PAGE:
The United Nation’s Free and Equal campaign has launched a new weapon in its continued fight against discrimination of lesbian, gay, bisexual, transgender and intersex people (LGBT).
The new film is called “Why we fight” and it features LGBT rights activists from across the world holding up signs stating why they have joined the fight against discrimination. The film has been released to help celebrate the International Day against Homophobia & Transphobia on 17 May 2016.
Charles Radcliffe, chief of Global Issues and Intergovernmental Affairs for the UN Human Rights Office, said the video captures some of the strength and spirit that LGBT activists and allies bring to their work, and the sheer diversity of causes that help make up the movement globally. It is also a reminder to activists that they are not alone.
“The UN stands with you, (and) millions of people around the world support you,” he said.
While laws and attitudes toward the LGBT community have improved over the years, discrimination is still rampant and can rear up in subtle ways, Radcliffe said. Seventy-six countries continue to criminalize same sex relationships, and most still lack effective anti-discrimination laws to protect them. Every year, thousands of LGBT people are killed or badly hurt in hate crimes. Radcliffe pointed out that opponents of equality and rights for this community often fall back on culture, religion and tradition to justify denial of rights. And while these three things play an important role in shaping society and attitudes, they can never justify the violation of people’s human rights.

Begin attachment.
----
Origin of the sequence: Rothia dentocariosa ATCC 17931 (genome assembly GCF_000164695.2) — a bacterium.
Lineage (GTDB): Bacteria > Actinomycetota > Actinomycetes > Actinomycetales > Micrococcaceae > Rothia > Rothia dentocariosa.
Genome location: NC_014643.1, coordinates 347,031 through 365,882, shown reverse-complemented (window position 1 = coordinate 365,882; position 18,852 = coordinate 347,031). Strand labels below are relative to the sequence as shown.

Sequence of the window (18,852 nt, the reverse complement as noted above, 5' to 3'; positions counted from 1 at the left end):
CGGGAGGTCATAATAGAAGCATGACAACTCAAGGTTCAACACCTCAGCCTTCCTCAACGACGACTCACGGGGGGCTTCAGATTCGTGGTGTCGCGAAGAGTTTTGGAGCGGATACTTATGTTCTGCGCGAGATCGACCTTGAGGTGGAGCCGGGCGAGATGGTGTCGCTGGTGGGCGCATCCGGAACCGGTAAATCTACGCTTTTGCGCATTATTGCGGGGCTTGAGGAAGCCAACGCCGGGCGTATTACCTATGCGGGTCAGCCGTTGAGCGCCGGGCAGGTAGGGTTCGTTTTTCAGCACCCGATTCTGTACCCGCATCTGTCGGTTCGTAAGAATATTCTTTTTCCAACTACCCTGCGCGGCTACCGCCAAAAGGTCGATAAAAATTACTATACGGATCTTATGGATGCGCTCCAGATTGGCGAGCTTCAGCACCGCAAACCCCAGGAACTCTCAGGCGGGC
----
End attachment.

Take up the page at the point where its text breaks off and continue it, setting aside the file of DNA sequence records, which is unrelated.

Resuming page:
“It takes time to overcome centuries of discrimination and prejudice and activists in different countries are coming at this from different angles – whether it is on the courts or the streets or in the media,” he said.
And for the UN Human Rights Office, fighting discrimination of all kinds is a fundamental part of the Un Human Rights Office, Radcliffe said. This is #whywefight.
“Our Office is responsible for protecting and promoting all human rights for all human beings,” he said. “We would be failing if we didn’t take up this cause. If the words of the Universal Declaration of Human Rights -- that we are all born free and equal – are to mean anything at all, if everyone is going to have the chance to thrive, then we have to be able to accommodate this kind of diversity – or, better still, celebrate it.”
17 May 2016